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04 June 2019 | Story Valentino Ndaba | Photo Charl Devenish
Prof Cathryn Tonne
Air pollution not only costs lives, it costs money too. Pictured is Prof Cathryn Tonne presenting a guest lecture on air pollution at the Bloemfontein Campus.

Health effects associated with ambient air pollution (AAP) have been well documented. Subsequently, the relationship between pollution and financial outcomes have also become a focus for case studies globally. An Environmental Research journal article revealed that “low and middle-income countries are disproportionately affected by the global burden of adverse health effects caused by AAP”. 

A high price to pay

In 2012, high concentrations of air pollution caused 7.4% of all deaths, costing South Africa up to 6% of its Gross Domestic Product. According to the recent International Growth Centre study conducted by senior University of Cape Town researchers, this is a direct consequence of the country’s heavy dependence of fossil fuels, a source of health-damaging air pollution and greenhouse pollutants.

Stunted human and economic growth

These South African statistics are attested to by Prof Cathryn Tonne who recently presented a guest lecture on air pollution which was hosted by the University of the Free State (UFS) Business School.

“Air pollution can affect economic development through several pathways, and health is an important one. Air pollution is linked to shorter life expectancy, chronic disease, asthma exacerbation and many other health outcomes that result in absenteeism from work and school. These have large direct costs to the health system.” 

Prof Tonne says that air pollution exposure in children is linked to reduced cognitive development, with important impacts on human capital. As a result, children are not reaching their full potential in terms of neurodevelopment, which has an effect on their income prospects and the economy as a whole. 

Resolving a looming disaster

Technology may be employed to radically clean the air. Cities need to lead in the reduction of air pollution by promoting renewable energy, using active transport such as walking or cycling, and investing in infrastructure to make this safe and attractive. 

With researchers playing a major role in strengthening the case for aggressive air pollution control, the government needs to implement policies in order to control sources of air pollution. This global health and economic issue also requires individuals and communities to play their part to improve air quality.

News Archive

Postgraduate Film and Visual Media Programme at UFS from 2015
2014-12-04

 

There is great excitement at the University of the Free State (UFS) about the approval of a new honours and master’s programme in Film and Visual Media to be offered at the Faculty of the Humanities as from January 2015.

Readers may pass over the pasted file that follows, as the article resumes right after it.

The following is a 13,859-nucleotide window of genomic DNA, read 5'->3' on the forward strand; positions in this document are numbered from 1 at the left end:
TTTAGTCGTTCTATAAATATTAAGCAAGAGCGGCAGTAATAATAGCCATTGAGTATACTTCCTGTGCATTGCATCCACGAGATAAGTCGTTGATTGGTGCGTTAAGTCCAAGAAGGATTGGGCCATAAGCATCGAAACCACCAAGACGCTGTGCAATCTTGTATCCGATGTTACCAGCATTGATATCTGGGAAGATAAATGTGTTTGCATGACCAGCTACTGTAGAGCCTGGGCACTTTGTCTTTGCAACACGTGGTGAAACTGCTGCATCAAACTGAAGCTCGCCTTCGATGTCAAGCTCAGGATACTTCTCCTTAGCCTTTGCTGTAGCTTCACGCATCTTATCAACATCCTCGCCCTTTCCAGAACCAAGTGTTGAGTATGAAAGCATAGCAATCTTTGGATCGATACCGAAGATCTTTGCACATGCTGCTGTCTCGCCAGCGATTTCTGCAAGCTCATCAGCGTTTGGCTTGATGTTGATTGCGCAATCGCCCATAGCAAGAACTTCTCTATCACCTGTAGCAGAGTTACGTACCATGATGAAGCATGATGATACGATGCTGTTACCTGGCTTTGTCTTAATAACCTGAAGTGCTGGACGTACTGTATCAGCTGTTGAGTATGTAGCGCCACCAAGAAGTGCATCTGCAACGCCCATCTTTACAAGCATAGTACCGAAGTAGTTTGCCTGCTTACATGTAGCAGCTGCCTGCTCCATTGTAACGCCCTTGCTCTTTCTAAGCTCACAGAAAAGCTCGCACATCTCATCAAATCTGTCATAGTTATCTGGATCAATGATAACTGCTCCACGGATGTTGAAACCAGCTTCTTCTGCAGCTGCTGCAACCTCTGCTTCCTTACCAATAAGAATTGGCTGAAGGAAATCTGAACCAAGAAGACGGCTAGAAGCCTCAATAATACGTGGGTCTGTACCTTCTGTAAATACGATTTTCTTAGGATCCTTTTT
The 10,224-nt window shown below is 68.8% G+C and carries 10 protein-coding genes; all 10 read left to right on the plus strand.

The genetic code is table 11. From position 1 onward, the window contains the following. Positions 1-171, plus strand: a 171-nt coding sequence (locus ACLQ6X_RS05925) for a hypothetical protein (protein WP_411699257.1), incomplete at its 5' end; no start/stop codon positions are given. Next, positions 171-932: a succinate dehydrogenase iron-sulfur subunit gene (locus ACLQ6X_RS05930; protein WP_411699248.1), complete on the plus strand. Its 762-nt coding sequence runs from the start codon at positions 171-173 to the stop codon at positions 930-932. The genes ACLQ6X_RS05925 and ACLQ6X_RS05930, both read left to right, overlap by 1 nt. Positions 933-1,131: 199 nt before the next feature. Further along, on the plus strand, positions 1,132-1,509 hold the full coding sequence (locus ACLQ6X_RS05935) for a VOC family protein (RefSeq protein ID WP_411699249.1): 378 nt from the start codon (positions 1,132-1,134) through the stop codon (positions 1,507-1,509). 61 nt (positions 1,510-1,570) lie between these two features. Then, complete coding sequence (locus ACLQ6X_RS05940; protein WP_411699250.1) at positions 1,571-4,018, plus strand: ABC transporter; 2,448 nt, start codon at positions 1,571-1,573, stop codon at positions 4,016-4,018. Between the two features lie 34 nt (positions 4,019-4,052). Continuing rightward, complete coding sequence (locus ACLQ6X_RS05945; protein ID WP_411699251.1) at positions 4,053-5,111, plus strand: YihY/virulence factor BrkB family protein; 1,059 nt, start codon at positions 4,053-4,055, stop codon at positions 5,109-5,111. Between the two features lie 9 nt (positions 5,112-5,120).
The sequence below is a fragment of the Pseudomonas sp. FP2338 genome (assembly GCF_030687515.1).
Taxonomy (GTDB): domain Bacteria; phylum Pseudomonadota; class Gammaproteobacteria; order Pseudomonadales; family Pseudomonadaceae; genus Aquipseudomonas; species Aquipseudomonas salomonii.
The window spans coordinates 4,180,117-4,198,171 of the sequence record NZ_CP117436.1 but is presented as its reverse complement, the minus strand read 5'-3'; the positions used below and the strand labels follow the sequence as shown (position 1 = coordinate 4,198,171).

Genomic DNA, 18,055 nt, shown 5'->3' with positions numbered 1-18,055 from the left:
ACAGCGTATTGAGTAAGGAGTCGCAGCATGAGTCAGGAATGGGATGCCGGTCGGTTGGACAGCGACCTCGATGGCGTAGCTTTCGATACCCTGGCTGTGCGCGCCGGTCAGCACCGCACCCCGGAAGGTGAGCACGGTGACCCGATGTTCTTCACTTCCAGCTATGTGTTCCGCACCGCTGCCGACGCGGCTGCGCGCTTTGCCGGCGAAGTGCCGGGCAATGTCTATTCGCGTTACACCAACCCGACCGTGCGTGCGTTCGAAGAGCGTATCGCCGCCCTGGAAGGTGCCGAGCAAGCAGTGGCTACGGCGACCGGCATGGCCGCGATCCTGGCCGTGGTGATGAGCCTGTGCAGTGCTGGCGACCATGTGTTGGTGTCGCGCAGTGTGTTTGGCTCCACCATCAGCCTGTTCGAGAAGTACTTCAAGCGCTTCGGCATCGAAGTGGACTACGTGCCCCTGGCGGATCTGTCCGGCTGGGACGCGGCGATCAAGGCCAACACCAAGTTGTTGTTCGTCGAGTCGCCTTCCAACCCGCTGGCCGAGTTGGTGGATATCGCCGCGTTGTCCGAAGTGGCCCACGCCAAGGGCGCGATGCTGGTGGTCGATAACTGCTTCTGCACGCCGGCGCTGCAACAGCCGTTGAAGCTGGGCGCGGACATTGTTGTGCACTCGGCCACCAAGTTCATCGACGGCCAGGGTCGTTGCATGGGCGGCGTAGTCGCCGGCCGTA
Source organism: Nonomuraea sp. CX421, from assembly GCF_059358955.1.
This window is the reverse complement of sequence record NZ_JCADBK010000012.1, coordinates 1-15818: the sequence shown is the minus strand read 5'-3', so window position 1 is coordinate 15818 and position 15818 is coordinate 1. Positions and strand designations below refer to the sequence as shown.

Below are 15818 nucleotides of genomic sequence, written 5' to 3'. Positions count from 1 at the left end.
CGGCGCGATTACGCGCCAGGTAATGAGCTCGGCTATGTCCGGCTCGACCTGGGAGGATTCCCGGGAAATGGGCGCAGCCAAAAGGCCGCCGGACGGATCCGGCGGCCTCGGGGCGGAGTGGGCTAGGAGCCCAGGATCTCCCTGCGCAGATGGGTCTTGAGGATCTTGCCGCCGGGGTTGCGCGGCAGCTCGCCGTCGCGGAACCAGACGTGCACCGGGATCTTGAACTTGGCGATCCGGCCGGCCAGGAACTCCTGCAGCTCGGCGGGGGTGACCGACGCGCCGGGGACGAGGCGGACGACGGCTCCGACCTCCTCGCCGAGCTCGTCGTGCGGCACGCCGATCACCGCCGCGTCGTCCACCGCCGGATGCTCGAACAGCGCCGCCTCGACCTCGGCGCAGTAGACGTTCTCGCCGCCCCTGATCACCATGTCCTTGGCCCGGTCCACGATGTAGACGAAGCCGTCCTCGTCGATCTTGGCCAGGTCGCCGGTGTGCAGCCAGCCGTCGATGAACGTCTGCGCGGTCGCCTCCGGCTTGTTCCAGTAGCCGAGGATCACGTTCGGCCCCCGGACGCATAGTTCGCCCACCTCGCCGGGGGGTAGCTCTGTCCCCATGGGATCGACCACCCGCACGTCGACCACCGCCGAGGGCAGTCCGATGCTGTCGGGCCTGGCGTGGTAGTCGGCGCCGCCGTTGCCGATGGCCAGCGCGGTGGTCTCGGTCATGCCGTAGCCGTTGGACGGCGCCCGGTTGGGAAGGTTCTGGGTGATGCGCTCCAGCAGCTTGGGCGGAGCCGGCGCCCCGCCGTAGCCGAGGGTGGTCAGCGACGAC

Prof Suzanne Human, Head of the Department of Art History and Visual Culture Studies at Kovsies and Director of the new programme, says this will be an interdisciplinary Film and Visual Media programme. There will consequently be a strong theoretical-philosophical basis in the training, as well as the practical experiences of students. The UFS will be the only university in South Africa where this much emphasis is placed on the historical and theoretical aspects of film-making.

“The world of images is, in our day and age where we are overwhelmed by images on a daily basis, a central study field relevant across various disciplines and even links the natural and human sciences,” says Prof Human.

“Film, which replaced books in the lives of young people in many ways, is an exciting field of which most people have some knowledge and involves a broad field of information with wide relevance.”

The programme will be presented with the cooperation of international scholars and experienced experts from the local industry. Chris Vorster – better known as Ryno from 7de Laan – with more than 20 years of experience in writing, directing and performance for theatre and TV, was appointed as lecturer in Film-making Theory and Practice in the newly-built film studio as from 2 January 2015.

This new postgraduate programme is developed in cooperation with several UFS departments:
• Prof Suzanne Human and Johanet Kriel (History of Art and Visual Culture Studies);
• Prof Nico Luwes, Dr Pieter Venter and Debeer Cloete (Drama and Theatre Arts);
• Prof Helene Strauss (English);
• Dr Anthea van Jaarsveld and Dr Cilliers van den Berg (Afrikaans and Dutch, German and French).

Specific admission requirements apply. For example, students should have a related BA degree with a minimum achievement level of 65%. Admissions are limited and subject to selection, therefore students that are interested should apply as soon as possible.  

Admission requirements

For more information, please send an email to filmandvisualmedia@ufs.ac.za.

 

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